We ate dinner. We watched more TV. We kept finding ourselves drawn to the window. Unable not to look out. We mostly saw just the steady build-up of our sea of white. We saw vines begin to climb up stone and brick walls. A house down the street had partially collapsed. We might see police or ambulances show up – the vehicles struggled; the engines needed cleaning out after every run. Paramedics in hazmat suits. Police in full body armour.
Sometimes a backdrop of sirens.
Sometimes loud music echoing through still streets. We might see groups of gangs that we’d later start calling bandits, all metalled up and dressed in black. Faces covered. Some held flags. They walked down the streets like a parade, advertising to the city that they owned it now.
Zara might go to bed around midnight. I’d tell her I was coming soon. I’d spend the next three to four hours in chatrooms before I followed her into bed. I felt as if I loved her more than ever. She was the sun in the dark, she was water in the desert. I craved her and clung to the sight of her. In our shrunken world she took on an importance beyond what she’d had in those days of normalcy. Since there was little else, she became my everything. She welcomed me into the refuge of her arms every night.
One by one they winked out. Our people.
I tried to call my dad and couldn’t get hold of him. Zara tried calling Sally and couldn’t get hold of her. She called Mikey and it took three attempts to illicit an answer.
“Have you heard from Sally?”
“Sally? No, not in days. Are you okay?”
“Yeah. But it’s not like Sally.”
“I’m not sure she’s in town anymore.”
“She said a few people in her complex, plus her sister and family, they were all going to get out of here. In a convoy, like. There’s a mechanic in the flat above her, he thought he could keep the cars going. I don’t know where. She was still deciding if she was going to risk it or not, and then that’s the last I heard.”
“Then why won’t she answer her phone?”
“I don’t know.”
“There’s still cell coverage. Most places. So why?”
“I don’t know, Zara.”
He did. I could hear it in his voice. The best answer was a lost or damaged phone, but Mikey’s voice didn’t seem to believe that.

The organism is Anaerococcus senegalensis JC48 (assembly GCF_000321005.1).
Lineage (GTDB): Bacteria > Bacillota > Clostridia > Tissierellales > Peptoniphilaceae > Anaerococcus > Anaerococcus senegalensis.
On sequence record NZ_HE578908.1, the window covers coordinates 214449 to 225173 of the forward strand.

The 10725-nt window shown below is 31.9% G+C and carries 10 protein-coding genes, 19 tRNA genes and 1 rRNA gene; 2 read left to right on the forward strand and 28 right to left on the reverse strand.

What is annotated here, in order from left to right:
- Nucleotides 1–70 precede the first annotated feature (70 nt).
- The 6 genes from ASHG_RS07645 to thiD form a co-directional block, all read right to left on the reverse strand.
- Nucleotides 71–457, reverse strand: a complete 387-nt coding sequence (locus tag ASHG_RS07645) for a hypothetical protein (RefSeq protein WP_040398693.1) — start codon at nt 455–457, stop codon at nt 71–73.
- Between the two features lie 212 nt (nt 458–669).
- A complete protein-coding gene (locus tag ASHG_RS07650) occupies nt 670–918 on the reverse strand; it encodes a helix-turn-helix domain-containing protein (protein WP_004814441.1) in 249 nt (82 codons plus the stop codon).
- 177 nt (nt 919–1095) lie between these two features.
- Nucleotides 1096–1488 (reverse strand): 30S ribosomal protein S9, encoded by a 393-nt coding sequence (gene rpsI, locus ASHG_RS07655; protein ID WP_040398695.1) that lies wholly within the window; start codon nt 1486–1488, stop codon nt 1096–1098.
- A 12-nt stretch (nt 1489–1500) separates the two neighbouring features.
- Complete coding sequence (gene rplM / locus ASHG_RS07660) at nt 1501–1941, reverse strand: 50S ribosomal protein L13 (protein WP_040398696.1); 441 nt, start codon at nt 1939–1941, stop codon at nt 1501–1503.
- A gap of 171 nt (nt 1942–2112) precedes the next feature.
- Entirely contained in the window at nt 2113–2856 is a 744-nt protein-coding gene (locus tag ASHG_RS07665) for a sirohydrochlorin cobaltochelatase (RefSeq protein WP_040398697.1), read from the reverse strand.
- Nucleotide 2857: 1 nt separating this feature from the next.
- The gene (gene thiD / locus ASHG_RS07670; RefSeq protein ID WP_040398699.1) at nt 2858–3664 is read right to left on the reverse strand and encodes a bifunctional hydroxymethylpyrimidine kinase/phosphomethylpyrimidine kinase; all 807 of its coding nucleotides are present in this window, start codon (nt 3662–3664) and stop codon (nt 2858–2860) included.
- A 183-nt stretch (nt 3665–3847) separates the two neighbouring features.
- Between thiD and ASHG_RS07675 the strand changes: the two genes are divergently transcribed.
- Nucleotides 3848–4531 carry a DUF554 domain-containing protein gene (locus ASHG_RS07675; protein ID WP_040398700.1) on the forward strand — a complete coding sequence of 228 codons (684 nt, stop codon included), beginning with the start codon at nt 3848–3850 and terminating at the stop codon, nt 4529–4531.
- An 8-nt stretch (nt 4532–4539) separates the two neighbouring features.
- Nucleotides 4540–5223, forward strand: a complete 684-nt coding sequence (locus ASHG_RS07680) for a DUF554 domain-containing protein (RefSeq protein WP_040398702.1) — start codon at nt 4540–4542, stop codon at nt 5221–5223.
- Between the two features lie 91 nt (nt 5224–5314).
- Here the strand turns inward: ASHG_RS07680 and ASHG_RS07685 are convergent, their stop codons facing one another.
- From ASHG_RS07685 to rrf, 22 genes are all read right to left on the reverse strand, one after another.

And then Tony.
And when she tried to call her parents to see what they’d heard, there was no answer there.
She cried in my arms, and I had nothing to say.
When I talked to Enid, she told me Lucy had been in an accident – maybe an accident. She’d been taken to hospital, but no-one was allowed to visit, and Enid frankly didn’t know what had been happening.
Ben told me he was all right, he lived in an outskirts hill-suburb, and things were a little better, though his view of the suburbs below him showed him some houses had caved in. The gum having gotten into their structure or something. “Shit flows downhill,” he said, “it must be wild where you are.”
“One word for it.”
“Stay safe, dude.”
“Yeah, I’m trying.”
“Don’t go out. There’s people out there getting their guts ripped out. I don’t know if it’s the bandits or something… else… But it’s scary stuff.”
“Tell me about it.”
“Are you running out of food?”
“They’re having trouble restocking the supermarkets.”
“I’m considering bailing. But that’s challenging in its own right. I don’t know if you’ll be able to do it from where you are. I’ll call you though, if we’re going to try. I’ve been talking to a couple of my neighbours. I’ll let you know if it comes to that.”
He didn’t. He didn’t call again. And then Enid’s phone stopped ringing.
Zara called Mikey. That number, too, had been disconnected.
We sat on the couch, cocooned in each other’s arms. They were all gone, or at least out of reach. Zara had tried calling some other people she knew. Reception was starting to get a little patchy. A few news sites were shutting down. Mikey was the closest of our friends – distance-wise. Sally and Tony were about equi-distant but in opposite directions.
“It’s only three blocks,” I mused.
She said, “Shall we try?”
I honestly wasn’t sure if we should or shouldn’t. But I was a mixture of terrified, desperate and bored. “Yeah, let’s do that. Tomorrow morning.” I’d heard about what happened to people going out at night.
Picture credit/discredit: author's own work